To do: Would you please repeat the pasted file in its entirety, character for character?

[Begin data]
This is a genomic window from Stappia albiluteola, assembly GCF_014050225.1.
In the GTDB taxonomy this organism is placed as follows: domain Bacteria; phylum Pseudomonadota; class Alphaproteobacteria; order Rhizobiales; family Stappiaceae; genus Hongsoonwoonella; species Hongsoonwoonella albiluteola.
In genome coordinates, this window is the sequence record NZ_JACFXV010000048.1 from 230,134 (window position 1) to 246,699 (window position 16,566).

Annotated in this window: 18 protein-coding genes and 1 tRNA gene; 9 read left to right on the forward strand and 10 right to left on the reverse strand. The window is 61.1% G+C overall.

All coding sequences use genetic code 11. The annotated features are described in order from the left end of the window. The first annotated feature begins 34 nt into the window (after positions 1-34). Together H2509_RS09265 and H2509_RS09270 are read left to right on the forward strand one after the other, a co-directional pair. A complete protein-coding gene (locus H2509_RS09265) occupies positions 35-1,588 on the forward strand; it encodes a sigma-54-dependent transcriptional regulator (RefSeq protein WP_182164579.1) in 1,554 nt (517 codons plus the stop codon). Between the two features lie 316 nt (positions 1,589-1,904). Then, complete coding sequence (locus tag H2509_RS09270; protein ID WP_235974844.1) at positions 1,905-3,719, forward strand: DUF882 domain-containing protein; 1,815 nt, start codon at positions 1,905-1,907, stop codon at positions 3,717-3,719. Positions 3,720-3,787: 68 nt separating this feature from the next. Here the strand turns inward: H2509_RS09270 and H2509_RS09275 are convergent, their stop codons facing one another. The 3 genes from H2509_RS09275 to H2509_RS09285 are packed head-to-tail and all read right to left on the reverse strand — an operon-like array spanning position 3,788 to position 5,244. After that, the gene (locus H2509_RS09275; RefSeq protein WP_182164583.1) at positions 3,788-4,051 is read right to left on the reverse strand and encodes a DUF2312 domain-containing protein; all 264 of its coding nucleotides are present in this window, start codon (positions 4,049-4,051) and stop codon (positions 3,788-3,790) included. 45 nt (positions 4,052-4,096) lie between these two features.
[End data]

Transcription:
This is a genomic window from Stappia albiluteola, assembly GCF_014050225.1.
In the GTDB taxonomy this organism is placed as follows: domain Bacteria; phylum Pseudomonadota; class Alphaproteobacteria; order Rhizobiales; family Stappiaceae; genus Hongsoonwoonella; species Hongsoonwoonella albiluteola.
In genome coordinates, this window is the sequence record NZ_JACFXV010000048.1 from 230,134 (window position 1) to 246,699 (window position 16,566).

Annotated in this window: 18 protein-coding genes and 1 tRNA gene; 9 read left to right on the forward strand and 10 right to left on the reverse strand. The window is 61.1% G+C overall.

All coding sequences use genetic code 11. The annotated features are described in order from the left end of the window. The first annotated feature begins 34 nt into the window (after positions 1-34). Together H2509_RS09265 and H2509_RS09270 are read left to right on the forward strand one after the other, a co-directional pair. A complete protein-coding gene (locus H2509_RS09265) occupies positions 35-1,588 on the forward strand; it encodes a sigma-54-dependent transcriptional regulator (RefSeq protein WP_182164579.1) in 1,554 nt (517 codons plus the stop codon). Between the two features lie 316 nt (positions 1,589-1,904). Then, complete coding sequence (locus tag H2509_RS09270; protein ID WP_235974844.1) at positions 1,905-3,719, forward strand: DUF882 domain-containing protein; 1,815 nt, start codon at positions 1,905-1,907, stop codon at positions 3,717-3,719. Positions 3,720-3,787: 68 nt separating this feature from the next. Here the strand turns inward: H2509_RS09270 and H2509_RS09275 are convergent, their stop codons facing one another. The 3 genes from H2509_RS09275 to H2509_RS09285 are packed head-to-tail and all read right to left on the reverse strand — an operon-like array spanning position 3,788 to position 5,244. After that, the gene (locus H2509_RS09275; RefSeq protein WP_182164583.1) at positions 3,788-4,051 is read right to left on the reverse strand and encodes a DUF2312 domain-containing protein; all 264 of its coding nucleotides are present in this window, start codon (positions 4,049-4,051) and stop codon (positions 3,788-3,790) included. 45 nt (positions 4,052-4,096) lie between these two features.